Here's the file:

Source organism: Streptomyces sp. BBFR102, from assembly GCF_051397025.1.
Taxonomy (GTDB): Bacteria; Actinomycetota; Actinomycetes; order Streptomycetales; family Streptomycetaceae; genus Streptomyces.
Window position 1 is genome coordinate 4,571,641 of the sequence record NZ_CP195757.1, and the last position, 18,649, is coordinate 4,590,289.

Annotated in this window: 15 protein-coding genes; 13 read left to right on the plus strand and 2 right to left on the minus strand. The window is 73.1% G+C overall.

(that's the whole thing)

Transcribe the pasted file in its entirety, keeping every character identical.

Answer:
Source organism: Streptomyces sp. BBFR102, from assembly GCF_051397025.1.
Taxonomy (GTDB): Bacteria; Actinomycetota; Actinomycetes; order Streptomycetales; family Streptomycetaceae; genus Streptomyces.
Window position 1 is genome coordinate 4,571,641 of the sequence record NZ_CP195757.1, and the last position, 18,649, is coordinate 4,590,289.

Annotated in this window: 15 protein-coding genes; 13 read left to right on the plus strand and 2 right to left on the minus strand. The window is 73.1% G+C overall.